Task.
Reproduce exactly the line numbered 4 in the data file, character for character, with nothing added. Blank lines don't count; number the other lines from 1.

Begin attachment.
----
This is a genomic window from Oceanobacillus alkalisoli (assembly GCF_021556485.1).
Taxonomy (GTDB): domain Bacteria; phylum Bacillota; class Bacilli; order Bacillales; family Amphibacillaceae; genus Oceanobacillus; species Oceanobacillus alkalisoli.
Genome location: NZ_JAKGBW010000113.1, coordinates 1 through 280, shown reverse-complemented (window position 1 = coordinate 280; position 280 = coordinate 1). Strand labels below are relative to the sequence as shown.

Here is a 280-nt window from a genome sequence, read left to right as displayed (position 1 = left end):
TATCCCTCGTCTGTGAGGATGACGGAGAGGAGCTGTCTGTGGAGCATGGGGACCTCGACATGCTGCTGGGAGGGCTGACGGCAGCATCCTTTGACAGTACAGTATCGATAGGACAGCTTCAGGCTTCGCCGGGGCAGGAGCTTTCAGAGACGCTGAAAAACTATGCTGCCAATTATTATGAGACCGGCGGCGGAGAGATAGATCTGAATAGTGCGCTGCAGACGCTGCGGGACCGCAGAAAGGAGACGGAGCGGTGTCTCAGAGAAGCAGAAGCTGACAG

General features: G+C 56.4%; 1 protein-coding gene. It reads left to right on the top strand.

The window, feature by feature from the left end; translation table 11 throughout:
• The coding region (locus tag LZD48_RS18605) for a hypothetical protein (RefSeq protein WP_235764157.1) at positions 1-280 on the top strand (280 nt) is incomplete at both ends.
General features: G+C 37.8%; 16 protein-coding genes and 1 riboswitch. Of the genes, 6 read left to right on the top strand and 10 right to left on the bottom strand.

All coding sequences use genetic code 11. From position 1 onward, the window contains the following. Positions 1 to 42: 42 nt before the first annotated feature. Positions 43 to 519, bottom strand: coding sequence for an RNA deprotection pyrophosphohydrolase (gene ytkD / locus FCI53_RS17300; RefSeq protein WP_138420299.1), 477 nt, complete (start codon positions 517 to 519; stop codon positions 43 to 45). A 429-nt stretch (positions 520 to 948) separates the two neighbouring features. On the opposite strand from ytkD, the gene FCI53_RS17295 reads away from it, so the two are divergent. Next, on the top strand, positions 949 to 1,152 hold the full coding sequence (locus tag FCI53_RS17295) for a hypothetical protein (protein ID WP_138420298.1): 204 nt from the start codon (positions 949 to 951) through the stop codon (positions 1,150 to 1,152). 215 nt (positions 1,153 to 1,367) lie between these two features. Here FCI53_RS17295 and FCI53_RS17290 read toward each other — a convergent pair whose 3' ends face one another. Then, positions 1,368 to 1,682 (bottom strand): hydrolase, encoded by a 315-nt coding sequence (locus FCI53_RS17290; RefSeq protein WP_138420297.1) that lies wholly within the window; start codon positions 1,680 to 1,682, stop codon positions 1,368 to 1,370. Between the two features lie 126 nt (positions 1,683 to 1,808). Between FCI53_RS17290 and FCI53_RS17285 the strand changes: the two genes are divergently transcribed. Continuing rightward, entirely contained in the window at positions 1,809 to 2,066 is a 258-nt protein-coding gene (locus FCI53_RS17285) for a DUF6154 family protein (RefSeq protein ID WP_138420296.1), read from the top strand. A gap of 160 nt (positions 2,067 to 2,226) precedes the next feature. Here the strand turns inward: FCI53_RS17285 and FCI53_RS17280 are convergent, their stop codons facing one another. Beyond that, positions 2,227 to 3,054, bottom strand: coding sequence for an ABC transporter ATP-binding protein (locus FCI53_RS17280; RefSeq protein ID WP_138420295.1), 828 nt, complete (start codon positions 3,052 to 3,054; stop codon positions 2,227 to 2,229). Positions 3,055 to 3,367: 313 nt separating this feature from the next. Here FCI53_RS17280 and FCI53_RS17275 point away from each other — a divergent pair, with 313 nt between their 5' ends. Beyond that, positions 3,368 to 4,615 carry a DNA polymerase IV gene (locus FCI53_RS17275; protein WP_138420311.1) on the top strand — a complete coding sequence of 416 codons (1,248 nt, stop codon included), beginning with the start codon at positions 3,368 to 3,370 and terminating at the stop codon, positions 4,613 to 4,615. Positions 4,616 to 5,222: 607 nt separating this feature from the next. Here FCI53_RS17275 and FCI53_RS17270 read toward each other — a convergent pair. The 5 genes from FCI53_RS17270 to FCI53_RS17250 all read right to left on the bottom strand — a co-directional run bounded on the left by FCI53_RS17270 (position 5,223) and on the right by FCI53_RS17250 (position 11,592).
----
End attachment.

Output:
Here is a 280-nt window from a genome sequence, read left to right as displayed (position 1 = left end):